A hiatal hernia occurs when a portion of the stomach prolapses through the widened diaphragmatic esophageal hiatus (opening). This type of hernia is commonly associated with gastro-esophageal reflux disease also known as GERD, due to widening of the lower esophageal sphincter (LES). Hiatal hernias are themselves asymptomatic, however, in a minority of patients, hiatal hernias can predispose to increased acid reflux or worsen existing reflux. Hiatal hernia with uncontrolled GERD may be responsible for intermittent bleeding from associated esophagitis, erosions or a discrete esophageal ulcer, leading to iron-deficiency anemia. Barrett's esophagus is also associated with this condition. Surgery is indicated in a minority of patients with complications of GERD despite aggressive treatment with acid suppressing medications and involves a laparoscopic Nissen fundoplication.

Pectus Excavatum Repair:

Pectus excavatum is a rare deformity of the sternum and ribs, where the cartilages that attach the ribs to the sternum are deformed. Patients complain of shortness of breath on exertion or chest pain. We offer these patients a comprehensive assessment and evaluation for the need for surgical correction and are one of the few centers in Manhattan that offer repair for this condition.

Treatment of Empyema:

Empyema is a collection of fluid within the pleural cavity (membranous covering of the lung). It usually occurs due to the extension of pneumonia in the adjacent lung segment or lobe. It starts out as a clear serous effusion which later becomes infected and thick in consistency. With free flowing fluid, chest tube drainage along with antibiotic coverage provides optimum resolution, however with thickening and formation of loculations, chest tube drainage becomes inadequate and surgical drainage, usually VATS is required for complete drainage. If drainage is delayed, VATS may not achieve complete decortication (removal of the infected peel covering the lung) and a conventional open thoracic surgical procedure with decortication is required. VATS drainage is a highly successful procedure with cure rates above 90-95%.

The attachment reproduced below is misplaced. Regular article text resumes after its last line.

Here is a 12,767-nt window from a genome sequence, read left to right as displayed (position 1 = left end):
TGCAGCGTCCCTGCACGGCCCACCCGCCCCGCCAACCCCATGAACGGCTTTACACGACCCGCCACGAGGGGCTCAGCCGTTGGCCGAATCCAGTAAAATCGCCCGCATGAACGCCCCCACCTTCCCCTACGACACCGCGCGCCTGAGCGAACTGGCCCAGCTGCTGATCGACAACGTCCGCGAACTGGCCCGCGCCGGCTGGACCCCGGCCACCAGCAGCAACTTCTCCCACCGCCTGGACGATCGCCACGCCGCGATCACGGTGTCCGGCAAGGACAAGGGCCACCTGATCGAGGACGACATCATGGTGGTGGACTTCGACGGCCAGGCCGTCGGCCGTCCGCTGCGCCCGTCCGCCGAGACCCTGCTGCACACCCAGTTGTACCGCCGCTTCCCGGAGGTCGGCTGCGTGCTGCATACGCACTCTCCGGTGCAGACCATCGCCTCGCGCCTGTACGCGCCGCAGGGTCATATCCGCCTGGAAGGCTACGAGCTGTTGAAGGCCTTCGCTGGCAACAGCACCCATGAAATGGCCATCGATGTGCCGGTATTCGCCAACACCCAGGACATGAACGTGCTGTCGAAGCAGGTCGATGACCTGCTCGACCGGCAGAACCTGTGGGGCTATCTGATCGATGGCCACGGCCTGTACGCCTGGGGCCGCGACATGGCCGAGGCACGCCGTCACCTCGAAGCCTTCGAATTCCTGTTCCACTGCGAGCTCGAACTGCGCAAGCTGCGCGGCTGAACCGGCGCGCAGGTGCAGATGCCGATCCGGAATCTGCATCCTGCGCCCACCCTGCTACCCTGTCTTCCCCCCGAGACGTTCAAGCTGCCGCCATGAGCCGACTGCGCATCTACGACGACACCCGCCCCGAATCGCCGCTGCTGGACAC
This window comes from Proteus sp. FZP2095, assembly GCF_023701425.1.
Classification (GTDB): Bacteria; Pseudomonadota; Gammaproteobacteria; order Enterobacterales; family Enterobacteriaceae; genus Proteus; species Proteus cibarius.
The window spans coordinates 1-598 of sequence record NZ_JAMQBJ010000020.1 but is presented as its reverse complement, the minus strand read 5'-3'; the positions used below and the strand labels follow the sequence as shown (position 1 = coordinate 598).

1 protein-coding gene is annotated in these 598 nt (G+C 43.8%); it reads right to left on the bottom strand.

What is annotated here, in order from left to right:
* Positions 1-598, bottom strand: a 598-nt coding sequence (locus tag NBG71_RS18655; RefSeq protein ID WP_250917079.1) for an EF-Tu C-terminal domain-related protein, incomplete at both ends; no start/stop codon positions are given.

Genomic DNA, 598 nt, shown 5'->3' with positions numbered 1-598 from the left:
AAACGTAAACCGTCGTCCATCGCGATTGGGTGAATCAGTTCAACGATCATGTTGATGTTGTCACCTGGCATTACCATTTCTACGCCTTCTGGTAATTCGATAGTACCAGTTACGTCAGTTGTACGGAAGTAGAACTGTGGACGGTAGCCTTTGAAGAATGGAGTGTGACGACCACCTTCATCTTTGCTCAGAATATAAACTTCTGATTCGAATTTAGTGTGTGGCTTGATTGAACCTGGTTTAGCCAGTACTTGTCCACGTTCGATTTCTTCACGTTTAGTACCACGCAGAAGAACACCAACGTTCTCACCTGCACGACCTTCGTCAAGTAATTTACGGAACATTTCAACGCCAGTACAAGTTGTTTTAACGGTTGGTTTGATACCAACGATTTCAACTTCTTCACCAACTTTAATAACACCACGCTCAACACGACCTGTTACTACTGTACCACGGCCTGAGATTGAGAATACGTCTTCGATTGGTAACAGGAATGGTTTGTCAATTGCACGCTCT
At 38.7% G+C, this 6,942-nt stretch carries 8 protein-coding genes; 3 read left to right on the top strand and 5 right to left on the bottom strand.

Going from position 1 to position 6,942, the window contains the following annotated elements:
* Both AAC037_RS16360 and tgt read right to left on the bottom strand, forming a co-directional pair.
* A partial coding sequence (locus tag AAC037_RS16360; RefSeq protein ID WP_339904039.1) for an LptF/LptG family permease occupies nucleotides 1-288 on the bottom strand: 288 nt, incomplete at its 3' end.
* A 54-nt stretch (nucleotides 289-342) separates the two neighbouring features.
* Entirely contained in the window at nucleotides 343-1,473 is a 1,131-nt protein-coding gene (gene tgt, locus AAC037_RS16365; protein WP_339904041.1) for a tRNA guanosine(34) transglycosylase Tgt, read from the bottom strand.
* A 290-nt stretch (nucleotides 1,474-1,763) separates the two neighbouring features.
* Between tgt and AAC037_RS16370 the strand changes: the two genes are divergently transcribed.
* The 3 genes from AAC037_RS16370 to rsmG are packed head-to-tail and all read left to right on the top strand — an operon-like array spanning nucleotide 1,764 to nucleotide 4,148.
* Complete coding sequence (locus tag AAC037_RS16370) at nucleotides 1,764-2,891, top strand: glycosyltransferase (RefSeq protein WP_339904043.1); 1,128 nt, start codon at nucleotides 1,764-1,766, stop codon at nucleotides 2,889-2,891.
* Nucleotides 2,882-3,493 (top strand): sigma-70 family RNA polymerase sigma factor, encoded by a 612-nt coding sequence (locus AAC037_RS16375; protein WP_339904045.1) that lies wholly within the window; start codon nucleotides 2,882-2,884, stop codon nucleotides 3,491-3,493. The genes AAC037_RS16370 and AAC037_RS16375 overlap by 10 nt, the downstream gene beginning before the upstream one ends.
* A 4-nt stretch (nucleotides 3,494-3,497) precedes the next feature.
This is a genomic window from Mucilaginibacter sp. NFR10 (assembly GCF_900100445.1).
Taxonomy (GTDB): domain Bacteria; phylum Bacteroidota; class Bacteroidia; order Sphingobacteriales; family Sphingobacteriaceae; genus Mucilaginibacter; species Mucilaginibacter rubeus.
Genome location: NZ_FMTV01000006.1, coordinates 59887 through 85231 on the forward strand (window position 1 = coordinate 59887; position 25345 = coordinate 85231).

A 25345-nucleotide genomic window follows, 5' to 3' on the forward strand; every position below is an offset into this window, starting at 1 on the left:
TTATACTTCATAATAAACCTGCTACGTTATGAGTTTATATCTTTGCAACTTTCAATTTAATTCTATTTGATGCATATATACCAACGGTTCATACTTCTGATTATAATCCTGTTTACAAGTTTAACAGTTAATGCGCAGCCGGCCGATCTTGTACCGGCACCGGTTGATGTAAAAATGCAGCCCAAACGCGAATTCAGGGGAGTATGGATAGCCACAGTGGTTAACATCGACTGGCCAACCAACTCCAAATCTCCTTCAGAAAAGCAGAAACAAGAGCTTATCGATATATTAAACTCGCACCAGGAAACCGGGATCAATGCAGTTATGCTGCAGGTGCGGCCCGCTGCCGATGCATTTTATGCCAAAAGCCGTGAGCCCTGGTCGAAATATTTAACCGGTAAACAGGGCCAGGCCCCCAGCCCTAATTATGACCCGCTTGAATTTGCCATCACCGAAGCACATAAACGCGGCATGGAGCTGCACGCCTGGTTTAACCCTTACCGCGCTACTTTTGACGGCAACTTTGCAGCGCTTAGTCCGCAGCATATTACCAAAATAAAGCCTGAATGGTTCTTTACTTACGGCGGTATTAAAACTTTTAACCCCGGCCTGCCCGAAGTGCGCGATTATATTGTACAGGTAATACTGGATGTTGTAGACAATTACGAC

Minimally Invasive Thoracic Dissectomy:

Degenerative disc disease is one of the most common causes of disc herniation, which can be painful and disabling due to impingement on the nerve roots. Thoracic disc herniation occurs less frequently than lumbar and cervical disk herniation. Often thoracic disc herniations fail to respond to conservative treatment like heat, physiotherapy and pain medications. In these cases, the definitive treatment is surgical removal of part of the herniated disc, which can be performed through minimally invasive endoscopic techniques using VATS.